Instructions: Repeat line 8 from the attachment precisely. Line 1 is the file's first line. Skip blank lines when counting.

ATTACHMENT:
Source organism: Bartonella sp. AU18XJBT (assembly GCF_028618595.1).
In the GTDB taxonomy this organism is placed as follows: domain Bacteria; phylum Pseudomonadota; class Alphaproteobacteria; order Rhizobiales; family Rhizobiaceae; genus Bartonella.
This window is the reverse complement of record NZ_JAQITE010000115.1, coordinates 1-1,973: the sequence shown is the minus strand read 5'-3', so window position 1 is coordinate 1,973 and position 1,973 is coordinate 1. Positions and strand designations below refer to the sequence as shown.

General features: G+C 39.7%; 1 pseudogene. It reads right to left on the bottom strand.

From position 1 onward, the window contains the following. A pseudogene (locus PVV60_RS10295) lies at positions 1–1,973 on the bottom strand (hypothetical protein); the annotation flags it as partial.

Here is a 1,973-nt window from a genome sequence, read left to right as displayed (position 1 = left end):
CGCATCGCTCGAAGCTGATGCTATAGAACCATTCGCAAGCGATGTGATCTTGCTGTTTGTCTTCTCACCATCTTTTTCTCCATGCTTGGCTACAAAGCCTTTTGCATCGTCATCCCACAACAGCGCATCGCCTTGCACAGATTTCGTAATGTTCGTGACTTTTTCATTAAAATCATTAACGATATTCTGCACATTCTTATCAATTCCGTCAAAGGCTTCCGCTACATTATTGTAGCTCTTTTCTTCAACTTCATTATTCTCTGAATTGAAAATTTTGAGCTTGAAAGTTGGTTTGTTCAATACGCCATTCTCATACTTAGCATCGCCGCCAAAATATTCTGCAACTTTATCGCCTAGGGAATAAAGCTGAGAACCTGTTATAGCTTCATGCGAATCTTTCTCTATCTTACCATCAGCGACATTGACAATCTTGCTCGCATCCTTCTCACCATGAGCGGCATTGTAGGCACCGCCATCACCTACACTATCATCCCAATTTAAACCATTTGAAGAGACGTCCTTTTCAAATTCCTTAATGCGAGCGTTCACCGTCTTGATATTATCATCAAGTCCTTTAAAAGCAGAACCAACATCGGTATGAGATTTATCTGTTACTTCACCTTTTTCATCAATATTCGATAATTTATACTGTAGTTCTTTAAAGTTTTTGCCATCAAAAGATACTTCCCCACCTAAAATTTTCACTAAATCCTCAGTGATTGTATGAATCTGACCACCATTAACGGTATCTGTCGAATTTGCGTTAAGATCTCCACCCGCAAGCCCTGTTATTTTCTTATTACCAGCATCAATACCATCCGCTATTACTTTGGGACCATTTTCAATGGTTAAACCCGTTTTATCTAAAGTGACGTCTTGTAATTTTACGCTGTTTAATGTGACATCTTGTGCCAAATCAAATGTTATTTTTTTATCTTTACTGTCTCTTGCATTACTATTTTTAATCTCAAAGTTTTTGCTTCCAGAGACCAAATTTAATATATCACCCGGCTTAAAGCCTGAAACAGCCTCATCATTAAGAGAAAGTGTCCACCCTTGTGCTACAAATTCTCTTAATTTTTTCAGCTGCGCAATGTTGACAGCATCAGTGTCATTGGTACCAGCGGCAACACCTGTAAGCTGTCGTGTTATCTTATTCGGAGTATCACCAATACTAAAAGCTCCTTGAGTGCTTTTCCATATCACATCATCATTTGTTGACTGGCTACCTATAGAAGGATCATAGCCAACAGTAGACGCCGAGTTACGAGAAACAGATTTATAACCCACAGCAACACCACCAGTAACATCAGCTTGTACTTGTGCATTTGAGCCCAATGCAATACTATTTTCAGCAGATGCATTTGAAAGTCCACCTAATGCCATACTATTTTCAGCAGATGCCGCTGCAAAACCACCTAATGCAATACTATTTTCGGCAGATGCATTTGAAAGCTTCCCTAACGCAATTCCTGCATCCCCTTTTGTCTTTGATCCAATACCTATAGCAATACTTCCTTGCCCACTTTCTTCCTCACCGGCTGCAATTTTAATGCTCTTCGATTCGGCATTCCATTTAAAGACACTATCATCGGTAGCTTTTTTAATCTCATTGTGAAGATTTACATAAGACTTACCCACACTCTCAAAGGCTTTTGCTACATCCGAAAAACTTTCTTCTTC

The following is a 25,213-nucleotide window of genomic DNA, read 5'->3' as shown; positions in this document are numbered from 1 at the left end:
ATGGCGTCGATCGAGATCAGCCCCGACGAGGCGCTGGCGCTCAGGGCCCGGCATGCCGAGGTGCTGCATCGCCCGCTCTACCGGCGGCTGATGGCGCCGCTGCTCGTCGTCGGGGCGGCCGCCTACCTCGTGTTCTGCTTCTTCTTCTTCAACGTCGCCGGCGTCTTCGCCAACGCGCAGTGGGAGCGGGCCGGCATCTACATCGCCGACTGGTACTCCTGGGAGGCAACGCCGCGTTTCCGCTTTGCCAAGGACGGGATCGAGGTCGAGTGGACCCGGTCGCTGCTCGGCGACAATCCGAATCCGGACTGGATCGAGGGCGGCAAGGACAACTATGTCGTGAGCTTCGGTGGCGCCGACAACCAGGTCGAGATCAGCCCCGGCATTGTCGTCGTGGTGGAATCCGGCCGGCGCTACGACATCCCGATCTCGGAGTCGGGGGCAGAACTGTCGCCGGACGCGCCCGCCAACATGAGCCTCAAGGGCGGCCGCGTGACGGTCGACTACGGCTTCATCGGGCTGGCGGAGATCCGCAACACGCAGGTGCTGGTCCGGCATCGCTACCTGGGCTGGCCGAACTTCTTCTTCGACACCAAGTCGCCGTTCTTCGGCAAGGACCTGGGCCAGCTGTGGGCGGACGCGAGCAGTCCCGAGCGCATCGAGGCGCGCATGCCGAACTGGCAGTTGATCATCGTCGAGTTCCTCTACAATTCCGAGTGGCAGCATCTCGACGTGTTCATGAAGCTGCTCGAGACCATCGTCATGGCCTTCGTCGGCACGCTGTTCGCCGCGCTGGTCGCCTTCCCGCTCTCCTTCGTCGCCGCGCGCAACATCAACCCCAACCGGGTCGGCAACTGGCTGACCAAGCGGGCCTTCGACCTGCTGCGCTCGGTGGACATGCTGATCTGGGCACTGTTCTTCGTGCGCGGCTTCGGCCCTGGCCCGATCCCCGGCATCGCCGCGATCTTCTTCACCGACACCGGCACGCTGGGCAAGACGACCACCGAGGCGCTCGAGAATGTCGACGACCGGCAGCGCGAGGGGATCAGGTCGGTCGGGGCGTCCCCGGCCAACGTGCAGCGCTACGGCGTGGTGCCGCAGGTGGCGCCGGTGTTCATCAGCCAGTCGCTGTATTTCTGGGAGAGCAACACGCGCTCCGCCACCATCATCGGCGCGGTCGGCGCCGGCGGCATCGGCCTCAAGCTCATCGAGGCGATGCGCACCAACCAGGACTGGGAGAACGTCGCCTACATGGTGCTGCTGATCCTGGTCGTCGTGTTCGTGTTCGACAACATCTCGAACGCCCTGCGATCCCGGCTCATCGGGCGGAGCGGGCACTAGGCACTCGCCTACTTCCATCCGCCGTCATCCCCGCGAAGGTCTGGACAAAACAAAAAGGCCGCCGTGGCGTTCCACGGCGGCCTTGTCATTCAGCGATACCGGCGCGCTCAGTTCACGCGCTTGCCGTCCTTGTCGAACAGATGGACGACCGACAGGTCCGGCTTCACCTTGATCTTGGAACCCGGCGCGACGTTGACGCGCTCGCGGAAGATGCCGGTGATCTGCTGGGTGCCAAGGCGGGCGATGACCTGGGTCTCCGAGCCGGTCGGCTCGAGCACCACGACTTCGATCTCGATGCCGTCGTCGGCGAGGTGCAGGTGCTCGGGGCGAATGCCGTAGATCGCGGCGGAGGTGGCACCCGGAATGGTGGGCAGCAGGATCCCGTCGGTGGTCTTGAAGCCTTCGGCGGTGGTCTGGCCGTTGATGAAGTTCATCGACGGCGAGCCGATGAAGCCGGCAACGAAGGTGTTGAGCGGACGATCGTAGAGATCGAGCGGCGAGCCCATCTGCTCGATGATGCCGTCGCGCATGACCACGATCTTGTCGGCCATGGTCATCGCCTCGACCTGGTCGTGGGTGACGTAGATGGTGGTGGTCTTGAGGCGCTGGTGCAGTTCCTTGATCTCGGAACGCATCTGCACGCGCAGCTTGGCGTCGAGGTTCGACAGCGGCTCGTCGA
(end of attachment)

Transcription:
The following is a 25,213-nucleotide window of genomic DNA, read 5'->3' as shown; positions in this document are numbered from 1 at the left end: